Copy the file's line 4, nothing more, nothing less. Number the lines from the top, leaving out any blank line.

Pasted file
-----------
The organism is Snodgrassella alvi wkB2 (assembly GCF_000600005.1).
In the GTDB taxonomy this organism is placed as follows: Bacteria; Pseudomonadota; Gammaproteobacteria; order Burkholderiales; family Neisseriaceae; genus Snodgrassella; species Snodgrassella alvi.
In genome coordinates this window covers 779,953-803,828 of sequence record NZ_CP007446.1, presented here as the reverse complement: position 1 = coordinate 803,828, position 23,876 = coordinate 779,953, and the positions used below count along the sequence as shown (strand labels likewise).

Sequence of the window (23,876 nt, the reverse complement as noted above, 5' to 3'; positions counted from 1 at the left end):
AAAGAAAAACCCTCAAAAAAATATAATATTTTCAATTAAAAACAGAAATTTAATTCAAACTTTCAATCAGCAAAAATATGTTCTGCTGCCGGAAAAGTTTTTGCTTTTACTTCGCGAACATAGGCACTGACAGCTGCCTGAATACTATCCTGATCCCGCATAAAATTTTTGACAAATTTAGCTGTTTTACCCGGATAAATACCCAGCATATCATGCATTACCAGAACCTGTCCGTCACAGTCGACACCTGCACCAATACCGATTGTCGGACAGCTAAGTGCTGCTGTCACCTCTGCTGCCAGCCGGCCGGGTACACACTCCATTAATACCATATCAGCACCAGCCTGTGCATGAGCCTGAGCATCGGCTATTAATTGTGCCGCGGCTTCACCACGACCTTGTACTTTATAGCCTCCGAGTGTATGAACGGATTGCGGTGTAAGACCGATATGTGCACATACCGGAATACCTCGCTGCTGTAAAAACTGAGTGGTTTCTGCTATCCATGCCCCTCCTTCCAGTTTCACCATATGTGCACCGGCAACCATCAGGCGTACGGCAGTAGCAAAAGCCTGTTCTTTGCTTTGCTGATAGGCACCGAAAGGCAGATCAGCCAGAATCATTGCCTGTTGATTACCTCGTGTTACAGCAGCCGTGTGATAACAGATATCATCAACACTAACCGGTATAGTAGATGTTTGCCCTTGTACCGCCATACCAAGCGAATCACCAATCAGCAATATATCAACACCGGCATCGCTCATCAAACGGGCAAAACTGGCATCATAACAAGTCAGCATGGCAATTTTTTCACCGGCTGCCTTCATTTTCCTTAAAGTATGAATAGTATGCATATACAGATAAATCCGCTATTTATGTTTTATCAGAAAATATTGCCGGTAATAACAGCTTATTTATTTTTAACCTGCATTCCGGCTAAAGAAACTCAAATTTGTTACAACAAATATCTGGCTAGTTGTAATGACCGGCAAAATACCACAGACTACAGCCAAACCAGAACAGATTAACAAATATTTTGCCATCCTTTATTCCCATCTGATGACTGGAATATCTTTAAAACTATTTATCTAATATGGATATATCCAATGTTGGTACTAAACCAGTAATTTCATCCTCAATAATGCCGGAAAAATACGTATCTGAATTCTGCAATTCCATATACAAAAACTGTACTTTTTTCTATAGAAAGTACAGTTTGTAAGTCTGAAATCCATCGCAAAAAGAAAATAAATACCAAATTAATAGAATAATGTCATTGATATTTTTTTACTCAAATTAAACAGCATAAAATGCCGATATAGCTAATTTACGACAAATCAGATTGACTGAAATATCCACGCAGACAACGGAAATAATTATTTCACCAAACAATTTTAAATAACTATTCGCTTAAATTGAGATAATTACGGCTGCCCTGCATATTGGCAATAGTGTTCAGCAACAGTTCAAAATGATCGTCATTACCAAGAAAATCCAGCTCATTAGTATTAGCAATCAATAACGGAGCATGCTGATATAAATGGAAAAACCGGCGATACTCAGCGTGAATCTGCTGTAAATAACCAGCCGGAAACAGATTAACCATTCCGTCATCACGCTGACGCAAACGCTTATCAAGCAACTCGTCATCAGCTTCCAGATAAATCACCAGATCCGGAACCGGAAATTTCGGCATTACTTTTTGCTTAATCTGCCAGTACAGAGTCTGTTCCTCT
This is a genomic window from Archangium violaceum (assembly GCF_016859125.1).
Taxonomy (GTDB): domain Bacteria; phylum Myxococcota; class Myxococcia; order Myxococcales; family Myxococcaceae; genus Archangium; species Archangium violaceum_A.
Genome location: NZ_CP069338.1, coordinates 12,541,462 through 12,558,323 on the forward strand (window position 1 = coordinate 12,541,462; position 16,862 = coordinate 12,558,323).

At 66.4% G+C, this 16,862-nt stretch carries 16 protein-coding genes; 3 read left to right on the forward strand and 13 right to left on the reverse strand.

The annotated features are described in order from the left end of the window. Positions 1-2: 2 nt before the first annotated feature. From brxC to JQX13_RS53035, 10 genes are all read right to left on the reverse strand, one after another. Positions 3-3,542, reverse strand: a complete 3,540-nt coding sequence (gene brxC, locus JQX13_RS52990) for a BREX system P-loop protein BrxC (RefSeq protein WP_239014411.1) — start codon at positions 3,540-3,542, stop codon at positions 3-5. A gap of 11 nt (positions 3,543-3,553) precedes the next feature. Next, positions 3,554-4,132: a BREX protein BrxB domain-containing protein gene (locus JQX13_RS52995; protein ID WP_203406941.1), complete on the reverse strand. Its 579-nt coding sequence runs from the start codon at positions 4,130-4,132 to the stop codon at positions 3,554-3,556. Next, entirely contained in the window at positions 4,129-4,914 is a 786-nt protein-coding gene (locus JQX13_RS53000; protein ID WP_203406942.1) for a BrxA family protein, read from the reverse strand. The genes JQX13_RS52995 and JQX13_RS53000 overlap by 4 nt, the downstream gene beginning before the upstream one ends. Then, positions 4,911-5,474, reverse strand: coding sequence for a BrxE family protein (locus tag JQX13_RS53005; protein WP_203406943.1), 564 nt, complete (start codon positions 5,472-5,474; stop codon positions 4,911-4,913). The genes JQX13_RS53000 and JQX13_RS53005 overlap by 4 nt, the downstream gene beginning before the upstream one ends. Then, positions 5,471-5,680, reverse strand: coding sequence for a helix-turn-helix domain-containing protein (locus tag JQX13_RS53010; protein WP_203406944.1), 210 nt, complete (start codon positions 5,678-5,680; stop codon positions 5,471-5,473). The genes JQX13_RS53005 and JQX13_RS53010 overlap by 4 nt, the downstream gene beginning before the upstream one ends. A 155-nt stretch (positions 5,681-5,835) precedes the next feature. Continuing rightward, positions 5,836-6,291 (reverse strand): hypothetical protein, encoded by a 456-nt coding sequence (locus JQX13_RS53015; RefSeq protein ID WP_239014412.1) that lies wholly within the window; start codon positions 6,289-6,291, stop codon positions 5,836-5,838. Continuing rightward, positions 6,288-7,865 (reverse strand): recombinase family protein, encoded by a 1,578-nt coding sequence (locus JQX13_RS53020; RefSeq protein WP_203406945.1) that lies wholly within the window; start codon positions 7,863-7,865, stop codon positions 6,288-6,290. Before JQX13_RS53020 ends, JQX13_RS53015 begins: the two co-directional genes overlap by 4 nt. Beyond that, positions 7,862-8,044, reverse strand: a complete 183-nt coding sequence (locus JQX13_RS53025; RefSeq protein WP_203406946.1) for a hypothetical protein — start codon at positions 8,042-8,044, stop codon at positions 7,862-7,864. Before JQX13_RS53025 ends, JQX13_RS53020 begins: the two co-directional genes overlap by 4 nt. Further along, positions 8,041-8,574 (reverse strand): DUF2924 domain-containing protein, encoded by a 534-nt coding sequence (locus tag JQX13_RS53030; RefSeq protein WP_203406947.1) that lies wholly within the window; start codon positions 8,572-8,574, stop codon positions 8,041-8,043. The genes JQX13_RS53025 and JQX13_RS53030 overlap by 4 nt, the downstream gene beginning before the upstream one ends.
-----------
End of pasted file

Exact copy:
Sequence of the window (23,876 nt, the reverse complement as noted above, 5' to 3'; positions counted from 1 at the left end):